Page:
“Am I not merciful?”
It has been almost three years since I have read a YA novel. 2012, if I remember correctly. For some reason, I had suddenly believed YA was boring – for young teens, not for newly-turned 18 year olds.
I can’t believe I ever thought that.
Young adult fiction is, simply put, fucking incredible.
I finally jumped back on the bandwagon with Illuminae, from the combined minds of Amie Kaufman, author of the Starbound series, and Jay Kristoff, author of the Lotus War series.
The story follows exes Kady and Ezra after two rival corporations decide to go to war, resulting in the destruction of their home planet, Kerenza. As refugees, Kady and Ezra are taken in by two separate rescue spaceships, the Alexander and the Hypatia, with the enemy warship the Lincoln in pursuit. That, however, is the least of their problems: A deadly virus breaks out aboard the Alexander, and the ship’s artificial intelligence system, AIDAN, may secretly be trying to kill them all. Kady, a genius-level hacker, takes matters into her own hands, as the people in charge refuse to explain just what the hell is going on. The only person who is able to help her discover the truth is her ex-boyfriend, Ezra.
The most fascinating aspect of this novel is that it is told entirely through hacked classified documentation, emails, interviews, messenger-chats, and transcripts. I spent a long while before reading this book simply flipping through the pages and marvelling over how awesomely cool it looked.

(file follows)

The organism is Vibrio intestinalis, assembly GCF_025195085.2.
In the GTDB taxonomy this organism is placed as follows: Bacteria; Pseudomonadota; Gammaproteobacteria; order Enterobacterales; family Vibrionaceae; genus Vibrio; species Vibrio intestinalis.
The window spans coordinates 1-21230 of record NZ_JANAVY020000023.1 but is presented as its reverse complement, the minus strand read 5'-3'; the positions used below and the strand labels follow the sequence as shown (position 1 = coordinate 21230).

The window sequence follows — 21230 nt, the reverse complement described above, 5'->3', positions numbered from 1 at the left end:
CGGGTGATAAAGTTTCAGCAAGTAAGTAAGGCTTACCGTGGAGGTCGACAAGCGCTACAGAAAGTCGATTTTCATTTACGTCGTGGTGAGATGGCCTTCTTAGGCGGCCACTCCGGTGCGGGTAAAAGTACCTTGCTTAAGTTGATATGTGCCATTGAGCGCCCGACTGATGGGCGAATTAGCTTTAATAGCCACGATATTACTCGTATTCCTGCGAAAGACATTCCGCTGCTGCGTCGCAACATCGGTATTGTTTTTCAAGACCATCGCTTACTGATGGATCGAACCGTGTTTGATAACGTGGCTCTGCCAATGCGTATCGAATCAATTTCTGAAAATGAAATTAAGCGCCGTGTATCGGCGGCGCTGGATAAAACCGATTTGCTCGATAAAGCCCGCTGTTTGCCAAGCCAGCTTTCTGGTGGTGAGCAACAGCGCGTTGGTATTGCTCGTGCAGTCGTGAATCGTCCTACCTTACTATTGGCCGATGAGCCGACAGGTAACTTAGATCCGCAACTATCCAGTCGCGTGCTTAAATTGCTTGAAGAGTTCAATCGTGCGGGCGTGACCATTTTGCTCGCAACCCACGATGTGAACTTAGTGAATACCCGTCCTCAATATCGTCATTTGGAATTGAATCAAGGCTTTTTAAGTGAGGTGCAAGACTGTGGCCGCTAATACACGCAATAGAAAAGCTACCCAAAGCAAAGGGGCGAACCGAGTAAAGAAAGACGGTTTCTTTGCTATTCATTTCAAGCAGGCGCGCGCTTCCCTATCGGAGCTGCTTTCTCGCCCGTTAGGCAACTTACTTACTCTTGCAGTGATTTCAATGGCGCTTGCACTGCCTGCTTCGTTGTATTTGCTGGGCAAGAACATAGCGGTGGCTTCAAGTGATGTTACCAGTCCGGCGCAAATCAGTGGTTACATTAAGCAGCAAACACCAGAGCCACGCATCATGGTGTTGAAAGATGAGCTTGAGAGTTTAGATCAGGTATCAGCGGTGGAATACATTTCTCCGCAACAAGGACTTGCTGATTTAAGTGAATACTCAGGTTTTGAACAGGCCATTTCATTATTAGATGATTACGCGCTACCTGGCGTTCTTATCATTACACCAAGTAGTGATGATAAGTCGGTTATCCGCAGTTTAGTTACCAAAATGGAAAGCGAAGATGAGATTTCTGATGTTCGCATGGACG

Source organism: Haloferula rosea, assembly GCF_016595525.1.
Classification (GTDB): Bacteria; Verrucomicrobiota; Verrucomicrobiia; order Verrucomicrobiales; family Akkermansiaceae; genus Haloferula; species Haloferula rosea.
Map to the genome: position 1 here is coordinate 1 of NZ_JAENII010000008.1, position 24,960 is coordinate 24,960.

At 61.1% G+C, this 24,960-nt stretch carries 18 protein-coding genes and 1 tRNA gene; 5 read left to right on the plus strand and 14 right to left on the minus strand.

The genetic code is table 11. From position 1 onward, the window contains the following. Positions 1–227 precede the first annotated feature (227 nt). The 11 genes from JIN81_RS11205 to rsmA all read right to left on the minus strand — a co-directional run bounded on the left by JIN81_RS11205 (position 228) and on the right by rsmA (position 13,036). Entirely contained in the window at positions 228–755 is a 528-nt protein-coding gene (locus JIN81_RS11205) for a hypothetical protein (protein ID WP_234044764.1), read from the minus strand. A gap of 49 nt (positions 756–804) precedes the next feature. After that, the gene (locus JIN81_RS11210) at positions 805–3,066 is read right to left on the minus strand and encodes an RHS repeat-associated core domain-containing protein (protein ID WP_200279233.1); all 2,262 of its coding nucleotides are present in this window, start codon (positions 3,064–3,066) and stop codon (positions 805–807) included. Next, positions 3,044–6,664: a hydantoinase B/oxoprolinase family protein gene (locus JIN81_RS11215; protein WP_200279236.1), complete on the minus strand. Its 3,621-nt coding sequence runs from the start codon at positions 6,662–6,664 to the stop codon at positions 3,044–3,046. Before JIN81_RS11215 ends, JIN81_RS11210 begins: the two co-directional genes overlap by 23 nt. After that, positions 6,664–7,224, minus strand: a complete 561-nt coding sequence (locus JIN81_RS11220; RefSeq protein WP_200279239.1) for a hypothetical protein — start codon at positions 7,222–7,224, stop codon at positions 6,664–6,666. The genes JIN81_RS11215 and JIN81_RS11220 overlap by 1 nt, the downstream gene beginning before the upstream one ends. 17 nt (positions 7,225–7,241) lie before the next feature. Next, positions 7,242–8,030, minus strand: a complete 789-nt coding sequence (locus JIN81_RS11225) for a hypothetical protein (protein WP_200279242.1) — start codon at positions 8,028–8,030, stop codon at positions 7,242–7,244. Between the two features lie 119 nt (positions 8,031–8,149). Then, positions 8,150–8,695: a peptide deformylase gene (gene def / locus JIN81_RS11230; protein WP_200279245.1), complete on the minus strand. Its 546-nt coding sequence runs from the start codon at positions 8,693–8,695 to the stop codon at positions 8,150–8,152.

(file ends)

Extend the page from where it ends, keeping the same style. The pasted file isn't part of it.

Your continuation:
You’d think that written entirely through documents wouldn’t necessarily make you fall in love with the characters, but you would be very, very wrong. Kady is kick ass: she is snarky, sarcastic and has issues with authority, though deep-down she’s a sweetheart. Ezra is an extremely cute dork, and very easy to fall in love with. The moments they talk about their year-long relationship were incredibly sweet, and made me squeal in delight.
The plot. The plot. It’s so intense and well-thought out, I was mad I didn’t come up with something like it. It’s clear the authors did their research on sci-fi, spaceships, and physics. If you’re expecting to read a Twilight-space opera, where nothing happens and everyone survives, you will be disappointed, in a good way. Although not quite on Game of Thrones level, the events and the consequence of those events are realistic. You can’t have two mega-corporations go to war, and no one dies. Kady and Ezra lose friends and loved ones, witness deplorable acts, and suffer through PTSD. It’s hyper-realistic, which is why I loved it.
My favourite character, after our protagonists, would have to be the artificial intelligence system AIDAN (can you even call an AI a character?). Sci-fi consists of a thousand different versions of AI, but I don’t believe I’ve ever encountered one as complex as AIDAN, who feels almost as much as a human does. AIDAN goes to great lengths to protect the fleet, even if it doesn’t seem like it is.
This book had me on the edge of my seat. Despite being 599 pages long, I demolished it in two days. The design team over at Knopf Books deserve an award or something for what they created here. The battle scenes and the moments in AIDAN’S data core were pure art. Everything was incredibly detailed, from the subheadings on each page, down to the tabbed info provided by Illuminae.
Oh, Illuminae. That final private message scene at the very end of the novel, I did not see coming. Be prepared for a twist. An awesome one.
I cannot wait for the next book in this series. Illuminae just came out a few months ago, so undoubtedly there is still a long way to go for Illuminae #2.
THE TRUTH IS OUT THERE.
Buy the book here.